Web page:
Riga: a holistic approach to the security of public spaces

Most European cities were built a long time ago, when nobody gave much thought to the safety of residents. Nowadays, cities are faced with new threats that have emerged in the present century, and Riga is no exception. We expect the IcARUS project will provide us with useful solutions as part of a multimodal approach.

The capital of Latvia, one of the Baltic states, Riga has a population of 637,931 according to the Central statistics office (2020), but it realistically has closer to one million on any given day if we take into account visitors who come to the city to work, study, shop or carry out administrative formalities.

Public safety in Riga is ensured by the Riga municipal police, whereas the national police is concerned by traffic control and the prevention of crime. Protecting public spaces is in the remit of Riga’s thousand or so municipal officers.

A priority: the protection of public spaces

Riga is member of the European Forum for Urban Security (Efus) and regularly takes part in international projects in the field of crime prevention and urban safety. In the 21st century, protecting public spaces requires that both city councils and law enforcement agencies adopt a modern approach and vision and exchange their know-how and experience. Furthermore, they need to build their policies on social and urban research, and to benchmark inspiring practices developed elsewhere in order to implement such policies. In this respect, we believe the IcARUS project will help us achieve our objective of strengthening the protection of our public spaces.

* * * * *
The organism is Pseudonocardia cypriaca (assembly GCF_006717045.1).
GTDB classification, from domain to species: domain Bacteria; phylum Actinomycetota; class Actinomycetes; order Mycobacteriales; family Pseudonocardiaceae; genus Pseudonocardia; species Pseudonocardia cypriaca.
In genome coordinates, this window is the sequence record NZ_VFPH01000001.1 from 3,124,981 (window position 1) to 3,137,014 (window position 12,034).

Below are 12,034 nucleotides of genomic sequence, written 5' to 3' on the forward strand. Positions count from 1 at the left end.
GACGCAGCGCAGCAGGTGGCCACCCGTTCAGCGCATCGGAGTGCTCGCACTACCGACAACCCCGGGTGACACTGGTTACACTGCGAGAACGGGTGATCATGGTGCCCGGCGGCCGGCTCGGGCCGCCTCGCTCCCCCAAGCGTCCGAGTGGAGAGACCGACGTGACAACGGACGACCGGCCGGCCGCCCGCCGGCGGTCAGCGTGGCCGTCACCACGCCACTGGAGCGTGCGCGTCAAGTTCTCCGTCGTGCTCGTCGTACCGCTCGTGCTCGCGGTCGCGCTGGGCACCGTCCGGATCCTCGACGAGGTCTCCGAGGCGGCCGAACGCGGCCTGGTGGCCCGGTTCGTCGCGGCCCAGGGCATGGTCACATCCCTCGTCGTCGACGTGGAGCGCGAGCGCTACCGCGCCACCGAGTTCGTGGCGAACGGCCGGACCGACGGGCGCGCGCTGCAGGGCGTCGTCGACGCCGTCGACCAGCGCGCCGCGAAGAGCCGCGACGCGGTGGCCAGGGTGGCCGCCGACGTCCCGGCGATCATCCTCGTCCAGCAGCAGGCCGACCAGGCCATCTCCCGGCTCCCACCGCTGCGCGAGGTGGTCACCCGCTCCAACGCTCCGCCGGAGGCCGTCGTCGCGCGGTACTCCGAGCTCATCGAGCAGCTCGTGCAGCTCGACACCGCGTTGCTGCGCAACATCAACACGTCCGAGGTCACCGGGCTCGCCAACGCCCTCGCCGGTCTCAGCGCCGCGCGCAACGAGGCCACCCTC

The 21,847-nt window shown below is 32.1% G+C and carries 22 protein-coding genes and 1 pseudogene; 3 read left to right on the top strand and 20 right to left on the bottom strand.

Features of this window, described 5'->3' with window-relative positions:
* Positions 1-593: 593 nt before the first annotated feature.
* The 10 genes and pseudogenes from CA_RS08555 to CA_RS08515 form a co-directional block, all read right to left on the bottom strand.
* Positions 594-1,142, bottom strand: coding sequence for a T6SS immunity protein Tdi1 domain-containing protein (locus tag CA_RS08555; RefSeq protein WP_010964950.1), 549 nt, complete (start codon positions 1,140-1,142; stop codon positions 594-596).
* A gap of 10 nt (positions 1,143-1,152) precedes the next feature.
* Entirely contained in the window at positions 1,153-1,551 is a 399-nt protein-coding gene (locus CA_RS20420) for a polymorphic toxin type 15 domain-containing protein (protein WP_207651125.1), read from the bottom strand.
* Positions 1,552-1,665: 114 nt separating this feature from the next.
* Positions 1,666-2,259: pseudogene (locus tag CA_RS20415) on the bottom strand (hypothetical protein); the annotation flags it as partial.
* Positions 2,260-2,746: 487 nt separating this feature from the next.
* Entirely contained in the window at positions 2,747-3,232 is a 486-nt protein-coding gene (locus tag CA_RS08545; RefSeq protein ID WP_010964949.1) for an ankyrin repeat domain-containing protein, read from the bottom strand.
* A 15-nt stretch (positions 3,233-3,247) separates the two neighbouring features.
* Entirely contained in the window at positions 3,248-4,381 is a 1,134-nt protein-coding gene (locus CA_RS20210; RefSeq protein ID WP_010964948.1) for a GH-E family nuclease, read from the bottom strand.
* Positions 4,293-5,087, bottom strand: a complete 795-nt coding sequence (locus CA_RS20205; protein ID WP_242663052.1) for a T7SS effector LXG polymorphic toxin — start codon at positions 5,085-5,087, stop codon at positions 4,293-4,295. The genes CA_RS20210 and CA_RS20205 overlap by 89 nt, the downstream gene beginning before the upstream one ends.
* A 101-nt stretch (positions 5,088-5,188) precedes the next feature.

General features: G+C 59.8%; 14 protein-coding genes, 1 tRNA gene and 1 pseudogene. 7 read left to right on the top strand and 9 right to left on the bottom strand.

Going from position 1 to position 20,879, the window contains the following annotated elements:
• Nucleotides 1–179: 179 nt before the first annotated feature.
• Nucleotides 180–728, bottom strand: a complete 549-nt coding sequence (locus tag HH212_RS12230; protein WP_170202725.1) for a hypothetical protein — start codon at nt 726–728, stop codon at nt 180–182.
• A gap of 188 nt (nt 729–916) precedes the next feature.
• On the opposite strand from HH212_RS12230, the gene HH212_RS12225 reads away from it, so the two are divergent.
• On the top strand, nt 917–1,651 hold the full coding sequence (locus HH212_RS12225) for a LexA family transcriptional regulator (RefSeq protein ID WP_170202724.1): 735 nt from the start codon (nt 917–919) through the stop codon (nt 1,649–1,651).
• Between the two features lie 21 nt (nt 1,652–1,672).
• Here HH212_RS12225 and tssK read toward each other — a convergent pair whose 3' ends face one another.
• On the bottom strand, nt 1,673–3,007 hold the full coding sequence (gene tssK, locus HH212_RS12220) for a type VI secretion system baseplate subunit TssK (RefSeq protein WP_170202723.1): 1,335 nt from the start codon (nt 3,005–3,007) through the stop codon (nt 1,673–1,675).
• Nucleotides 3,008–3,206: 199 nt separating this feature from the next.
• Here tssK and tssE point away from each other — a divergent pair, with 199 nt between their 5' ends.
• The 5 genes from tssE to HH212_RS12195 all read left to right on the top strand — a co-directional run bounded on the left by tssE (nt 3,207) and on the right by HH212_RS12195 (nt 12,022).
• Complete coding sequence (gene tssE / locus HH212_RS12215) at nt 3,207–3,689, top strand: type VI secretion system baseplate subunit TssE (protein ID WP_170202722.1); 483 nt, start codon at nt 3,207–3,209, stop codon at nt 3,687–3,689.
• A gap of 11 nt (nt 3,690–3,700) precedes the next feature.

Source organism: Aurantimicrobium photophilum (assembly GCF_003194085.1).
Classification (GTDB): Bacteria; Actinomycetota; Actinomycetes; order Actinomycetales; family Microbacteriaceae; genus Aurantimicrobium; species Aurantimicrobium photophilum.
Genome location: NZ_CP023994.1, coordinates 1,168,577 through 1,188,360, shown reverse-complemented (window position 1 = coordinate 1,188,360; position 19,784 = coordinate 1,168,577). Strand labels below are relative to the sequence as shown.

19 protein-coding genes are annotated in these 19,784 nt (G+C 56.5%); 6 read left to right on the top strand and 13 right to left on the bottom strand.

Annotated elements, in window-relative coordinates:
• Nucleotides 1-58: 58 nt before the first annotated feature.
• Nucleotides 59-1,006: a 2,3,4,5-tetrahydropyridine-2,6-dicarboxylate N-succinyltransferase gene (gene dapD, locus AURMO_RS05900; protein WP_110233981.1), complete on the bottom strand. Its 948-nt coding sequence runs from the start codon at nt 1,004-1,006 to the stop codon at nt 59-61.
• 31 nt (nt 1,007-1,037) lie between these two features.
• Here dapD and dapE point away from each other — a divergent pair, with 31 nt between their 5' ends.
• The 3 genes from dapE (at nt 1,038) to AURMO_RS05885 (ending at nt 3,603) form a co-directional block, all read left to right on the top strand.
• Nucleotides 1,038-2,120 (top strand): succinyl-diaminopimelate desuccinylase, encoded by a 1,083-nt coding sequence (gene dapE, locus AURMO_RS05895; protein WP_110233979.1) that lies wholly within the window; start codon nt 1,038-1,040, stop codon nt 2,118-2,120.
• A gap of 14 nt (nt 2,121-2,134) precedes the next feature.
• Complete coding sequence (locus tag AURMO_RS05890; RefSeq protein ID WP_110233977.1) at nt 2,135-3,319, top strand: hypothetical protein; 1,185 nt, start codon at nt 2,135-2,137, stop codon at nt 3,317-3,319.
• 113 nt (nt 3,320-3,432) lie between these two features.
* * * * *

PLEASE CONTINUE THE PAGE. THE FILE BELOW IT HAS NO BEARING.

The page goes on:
Adopting a holistic approach

Designing and managing safe public spaces is not only an architectural concern. It requires a holistic approach involving different stakeholders, i.e. urban planners, law enforcement, social services, local residents, etc. As many other European cities, Riga was built a long time ago, at a time when nobody gave much thought to the safety of residents. Nowadays, we are faced with new threats that have emerged in the present century.

In order to respond to such threats, we expect the IcARUS project will provide us with useful solutions as part of a multimodal approach that strengthens crime prevention through urban design, the use of CCTV, adequate policing strategies, etc.

We believe that cooperation among the IcARUS partners will be successful and will benefit us all, but the clear winners will (of course) be the citizens of our cities.

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